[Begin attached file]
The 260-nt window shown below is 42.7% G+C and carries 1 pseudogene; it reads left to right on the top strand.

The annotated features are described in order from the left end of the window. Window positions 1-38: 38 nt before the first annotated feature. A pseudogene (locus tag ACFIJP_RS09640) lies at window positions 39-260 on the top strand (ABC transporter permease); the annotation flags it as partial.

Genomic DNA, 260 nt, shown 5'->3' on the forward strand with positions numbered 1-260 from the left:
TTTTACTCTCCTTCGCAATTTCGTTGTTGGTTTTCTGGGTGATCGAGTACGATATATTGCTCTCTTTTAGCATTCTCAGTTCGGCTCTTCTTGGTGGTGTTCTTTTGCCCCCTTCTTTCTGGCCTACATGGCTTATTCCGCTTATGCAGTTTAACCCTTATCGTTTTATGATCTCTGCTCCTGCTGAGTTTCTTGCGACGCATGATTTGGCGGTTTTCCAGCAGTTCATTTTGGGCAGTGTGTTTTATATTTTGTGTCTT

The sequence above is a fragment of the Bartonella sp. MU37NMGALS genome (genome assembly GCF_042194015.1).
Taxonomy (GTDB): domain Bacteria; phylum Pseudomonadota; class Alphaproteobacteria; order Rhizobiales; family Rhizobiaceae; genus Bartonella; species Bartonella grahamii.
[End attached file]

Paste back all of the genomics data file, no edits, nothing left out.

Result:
The 260-nt window shown below is 42.7% G+C and carries 1 pseudogene; it reads left to right on the top strand.

The annotated features are described in order from the left end of the window. Window positions 1-38: 38 nt before the first annotated feature. A pseudogene (locus tag ACFIJP_RS09640) lies at window positions 39-260 on the top strand (ABC transporter permease); the annotation flags it as partial.

Genomic DNA, 260 nt, shown 5'->3' on the forward strand with positions numbered 1-260 from the left:
TTTTACTCTCCTTCGCAATTTCGTTGTTGGTTTTCTGGGTGATCGAGTACGATATATTGCTCTCTTTTAGCATTCTCAGTTCGGCTCTTCTTGGTGGTGTTCTTTTGCCCCCTTCTTTCTGGCCTACATGGCTTATTCCGCTTATGCAGTTTAACCCTTATCGTTTTATGATCTCTGCTCCTGCTGAGTTTCTTGCGACGCATGATTTGGCGGTTTTCCAGCAGTTCATTTTGGGCAGTGTGTTTTATATTTTGTGTCTT

The sequence above is a fragment of the Bartonella sp. MU37NMGALS genome (genome assembly GCF_042194015.1).
Taxonomy (GTDB): domain Bacteria; phylum Pseudomonadota; class Alphaproteobacteria; order Rhizobiales; family Rhizobiaceae; genus Bartonella; species Bartonella grahamii.